When air is exhaled, the alar fold closes off the top part and directs air down and out through the slits at the side of the dog's nose, Dr. Settles said. The process creates a kind of suction that helps the dog inhale even more odor-laced air while also stirring up particles that might help deliver more scent.

Once inside the nose, chemical vapors and, perhaps, tiny particles dissolve in mucus-covered olfactory receptors, which in dogs number around 220 million (roughly 40 times the number found in humans), Dr. Myers said. The chemical interactions are converted to electrical signals that travel along the olfactory nerve to the olfactory bulb and then to nearly all parts of the dog's brain.

Dogs and other animals that rely heavily on the sense of smell can identify odors concentrated in an object or piece of ground as small as a dime, Dr. Settles said, teasing from it all sorts of information.

Scent receptors in insects generally are sensitive to particular pheromones that bring about specific behaviors, said Dr. John Kauer, professor of neuroscience at the Tufts University School of Medicine.

But in dogs and many other animals, individual receptors in the nose can become sensitive to a number of different, unrelated chemicals, Dr. Kauer added. That system creates patterns of odor signals that are then processed in the brain, in ways still not understood, to allow the animal to identify an object and its status and respond accordingly.

Several other biological systems are involved in smell in ways not fully understood. For example, dogs have an organ above the roof of the mouth, behind the incisors. Over the years, many people have suggested that this so-called vomeronasal organ detects pheromones, but researchers say there is no solid evidence of that.

Dr. Kauer is using knowledge of how dogs smell to build an artificial nose for detecting land mines, but so far his best effort is only a tenth as good as a trained dog, he said.

Dr. Myers has shown that scent emanates from an object in a plume that swirls and eddies in a turbulent flow so that there are patches of dense odor and areas of faint odor. In working, a dog quickly scans back and forth with its nose, scanning those densities, until it comes to what it thinks is the source.

That may not always be the object itself, Dr. Myers said. Rather, because of air flow, the source could be in an upper floor of a building or the opposite side of the room. Skilled handlers confirm that their dogs have detected scents emanating from distant sources.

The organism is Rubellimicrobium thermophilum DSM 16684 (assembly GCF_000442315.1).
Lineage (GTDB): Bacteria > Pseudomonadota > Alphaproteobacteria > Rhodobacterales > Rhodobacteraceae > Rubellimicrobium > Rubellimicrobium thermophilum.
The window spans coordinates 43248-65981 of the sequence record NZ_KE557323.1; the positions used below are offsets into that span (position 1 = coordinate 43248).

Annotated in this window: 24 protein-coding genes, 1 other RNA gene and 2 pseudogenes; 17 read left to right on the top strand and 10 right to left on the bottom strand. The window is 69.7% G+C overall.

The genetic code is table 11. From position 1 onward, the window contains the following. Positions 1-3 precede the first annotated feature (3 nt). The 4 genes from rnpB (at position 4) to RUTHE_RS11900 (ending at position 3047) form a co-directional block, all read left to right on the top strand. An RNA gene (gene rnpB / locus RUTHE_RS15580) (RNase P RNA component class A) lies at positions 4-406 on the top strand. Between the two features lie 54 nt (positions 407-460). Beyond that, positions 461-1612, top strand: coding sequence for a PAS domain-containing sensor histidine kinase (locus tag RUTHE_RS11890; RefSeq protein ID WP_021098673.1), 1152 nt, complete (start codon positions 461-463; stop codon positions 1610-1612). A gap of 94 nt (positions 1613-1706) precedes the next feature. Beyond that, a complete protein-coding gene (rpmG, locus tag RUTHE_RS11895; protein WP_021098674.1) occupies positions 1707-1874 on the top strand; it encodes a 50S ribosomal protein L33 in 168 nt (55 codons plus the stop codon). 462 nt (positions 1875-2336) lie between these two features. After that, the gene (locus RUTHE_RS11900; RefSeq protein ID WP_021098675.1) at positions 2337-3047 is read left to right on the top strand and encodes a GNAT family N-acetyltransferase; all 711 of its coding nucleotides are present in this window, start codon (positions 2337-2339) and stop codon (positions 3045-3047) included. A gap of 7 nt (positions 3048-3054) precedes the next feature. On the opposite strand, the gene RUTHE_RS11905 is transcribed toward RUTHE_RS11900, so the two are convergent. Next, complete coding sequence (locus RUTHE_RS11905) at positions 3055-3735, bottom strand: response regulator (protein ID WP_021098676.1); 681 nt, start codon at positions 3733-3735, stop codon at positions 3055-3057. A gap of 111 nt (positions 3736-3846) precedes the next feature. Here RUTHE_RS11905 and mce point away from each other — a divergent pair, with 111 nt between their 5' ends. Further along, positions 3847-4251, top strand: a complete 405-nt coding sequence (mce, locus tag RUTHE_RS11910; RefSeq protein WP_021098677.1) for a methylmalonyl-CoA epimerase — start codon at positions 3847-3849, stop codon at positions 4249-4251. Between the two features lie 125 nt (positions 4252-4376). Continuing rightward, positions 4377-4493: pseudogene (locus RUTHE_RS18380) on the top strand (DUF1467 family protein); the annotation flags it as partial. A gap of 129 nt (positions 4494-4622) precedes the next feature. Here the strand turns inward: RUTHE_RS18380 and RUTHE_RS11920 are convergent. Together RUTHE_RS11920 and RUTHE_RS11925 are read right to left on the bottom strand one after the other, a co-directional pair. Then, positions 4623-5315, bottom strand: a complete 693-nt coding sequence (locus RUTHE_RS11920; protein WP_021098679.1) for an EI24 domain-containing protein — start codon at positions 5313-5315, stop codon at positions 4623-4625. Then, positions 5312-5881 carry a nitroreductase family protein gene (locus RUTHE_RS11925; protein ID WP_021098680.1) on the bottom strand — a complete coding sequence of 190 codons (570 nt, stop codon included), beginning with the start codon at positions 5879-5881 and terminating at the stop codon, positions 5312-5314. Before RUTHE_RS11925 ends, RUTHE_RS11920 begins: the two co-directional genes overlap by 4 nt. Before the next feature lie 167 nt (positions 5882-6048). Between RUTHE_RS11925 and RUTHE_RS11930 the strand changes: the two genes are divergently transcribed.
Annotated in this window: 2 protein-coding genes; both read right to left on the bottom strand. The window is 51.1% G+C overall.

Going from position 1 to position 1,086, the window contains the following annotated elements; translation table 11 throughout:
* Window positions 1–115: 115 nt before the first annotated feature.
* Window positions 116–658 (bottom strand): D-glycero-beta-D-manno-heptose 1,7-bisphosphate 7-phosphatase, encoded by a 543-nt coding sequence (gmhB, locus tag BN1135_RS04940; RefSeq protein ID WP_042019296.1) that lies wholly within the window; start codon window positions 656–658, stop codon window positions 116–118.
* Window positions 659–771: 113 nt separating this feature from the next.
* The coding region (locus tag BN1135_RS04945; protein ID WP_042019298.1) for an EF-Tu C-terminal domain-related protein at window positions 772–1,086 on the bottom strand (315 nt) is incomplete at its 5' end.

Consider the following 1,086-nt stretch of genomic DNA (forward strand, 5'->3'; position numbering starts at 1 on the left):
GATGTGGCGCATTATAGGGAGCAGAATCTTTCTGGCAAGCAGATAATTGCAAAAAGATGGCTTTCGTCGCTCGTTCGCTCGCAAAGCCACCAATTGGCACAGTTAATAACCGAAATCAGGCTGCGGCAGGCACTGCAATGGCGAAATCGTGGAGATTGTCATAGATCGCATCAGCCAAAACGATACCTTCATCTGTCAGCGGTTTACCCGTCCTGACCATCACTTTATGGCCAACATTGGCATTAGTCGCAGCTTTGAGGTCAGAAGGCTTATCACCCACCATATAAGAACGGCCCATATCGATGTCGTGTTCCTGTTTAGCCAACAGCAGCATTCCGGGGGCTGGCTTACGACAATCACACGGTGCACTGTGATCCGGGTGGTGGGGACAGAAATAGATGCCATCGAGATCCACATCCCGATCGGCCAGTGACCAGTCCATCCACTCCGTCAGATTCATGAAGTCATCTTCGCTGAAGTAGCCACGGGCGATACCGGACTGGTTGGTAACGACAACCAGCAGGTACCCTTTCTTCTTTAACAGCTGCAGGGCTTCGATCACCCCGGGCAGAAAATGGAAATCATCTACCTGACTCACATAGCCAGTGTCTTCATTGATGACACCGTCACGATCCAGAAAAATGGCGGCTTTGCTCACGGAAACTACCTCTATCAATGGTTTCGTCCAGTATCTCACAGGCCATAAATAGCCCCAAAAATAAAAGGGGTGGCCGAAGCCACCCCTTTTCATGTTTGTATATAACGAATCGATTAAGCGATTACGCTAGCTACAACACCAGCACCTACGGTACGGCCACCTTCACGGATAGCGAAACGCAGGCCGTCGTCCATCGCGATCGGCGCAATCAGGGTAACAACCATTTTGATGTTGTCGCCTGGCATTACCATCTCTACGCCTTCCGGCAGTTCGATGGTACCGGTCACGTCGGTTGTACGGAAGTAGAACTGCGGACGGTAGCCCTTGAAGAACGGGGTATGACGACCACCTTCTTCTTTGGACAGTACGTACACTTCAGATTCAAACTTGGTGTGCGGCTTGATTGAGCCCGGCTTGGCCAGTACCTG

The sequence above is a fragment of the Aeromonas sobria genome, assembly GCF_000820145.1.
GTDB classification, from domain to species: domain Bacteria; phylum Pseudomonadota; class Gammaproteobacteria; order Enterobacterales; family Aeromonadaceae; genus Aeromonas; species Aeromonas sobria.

Yet it is also not uncommon for dogs encountering a room full of drugs or a bag loaded with, say, suspect mangoes to fail to alert their handlers. Although the reasons are unclear, the odor in those cases may be so overpowering and evenly distributed around the room that the detector dogs cannot pinpoint the source, Dr. Myers suggested, so they do nothing.

Also, their noses can become saturated with particular odors and desensitized to them, he said. Then, the dog literally needs time to purge the odor-laden mucus from its nose.

Dr. Myers said recent research suggested that two different dogs trained in the same way could respond to entirely different chemical components of an odor and that the components to which they respond could change over time.

The study has clear implications for a dog's success rate because if it is keying on an already faint chemical, when the amount of the substance decreases, the dog may miss detecting it, Dr. Myers said.

That finding and others, researchers say, also point to the danger of using pseudo scents, which are training aids developed to replicate the primary chemical composition of a drug or explosive.

Although the Beagle Brigade trains on actual food, other detection dogs rely on those pseudo scents, but because their chemical composition is limited, it is often difficult for dogs to generalize from those artificial compounds to the actual substances, where chemicals interact and play off each other to form a complex bouquet.

Over the years, researchers have trained rats, ferrets and other animals to detect explosives and drugs with success equal to that of dogs. Used to hunt truffles, pigs are well known for their olfactory acuity.

But people have always returned to dogs for detection work, not only because of their ability to discriminate between odors but also because, in their long association with humans, they have been bred for sociability and trainability.